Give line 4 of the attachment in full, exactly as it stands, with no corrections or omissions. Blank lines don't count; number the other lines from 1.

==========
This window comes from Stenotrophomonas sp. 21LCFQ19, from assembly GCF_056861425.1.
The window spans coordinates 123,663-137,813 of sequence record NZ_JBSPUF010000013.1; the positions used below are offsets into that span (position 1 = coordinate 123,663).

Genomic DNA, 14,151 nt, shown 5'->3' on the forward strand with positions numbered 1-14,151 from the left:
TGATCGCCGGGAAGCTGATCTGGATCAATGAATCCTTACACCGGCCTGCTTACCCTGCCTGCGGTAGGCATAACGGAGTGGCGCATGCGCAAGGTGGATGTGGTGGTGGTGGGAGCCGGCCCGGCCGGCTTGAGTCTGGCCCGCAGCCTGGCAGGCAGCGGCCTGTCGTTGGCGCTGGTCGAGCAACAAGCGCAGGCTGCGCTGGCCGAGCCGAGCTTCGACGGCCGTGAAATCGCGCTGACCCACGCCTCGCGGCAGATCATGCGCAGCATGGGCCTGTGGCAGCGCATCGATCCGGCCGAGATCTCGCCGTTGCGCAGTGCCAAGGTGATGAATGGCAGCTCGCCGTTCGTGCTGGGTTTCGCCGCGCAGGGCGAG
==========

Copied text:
TGATCGCCGGGAAGCTGATCTGGATCAATGAATCCTTACACCGGCCTGCTTACCCTGCCTGCGGTAGGCATAACGGAGTGGCGCATGCGCAAGGTGGATGTGGTGGTGGTGGGAGCCGGCCCGGCCGGCTTGAGTCTGGCCCGCAGCCTGGCAGGCAGCGGCCTGTCGTTGGCGCTGGTCGAGCAACAAGCGCAGGCTGCGCTGGCCGAGCCGAGCTTCGACGGCCGTGAAATCGCGCTGACCCACGCCTCGCGGCAGATCATGCGCAGCATGGGCCTGTGGCAGCGCATCGATCCGGCCGAGATCTCGCCGTTGCGCAGTGCCAAGGTGATGAATGGCAGCTCGCCGTTCGTGCTGGGTTTCGCCGCGCAGGGCGAG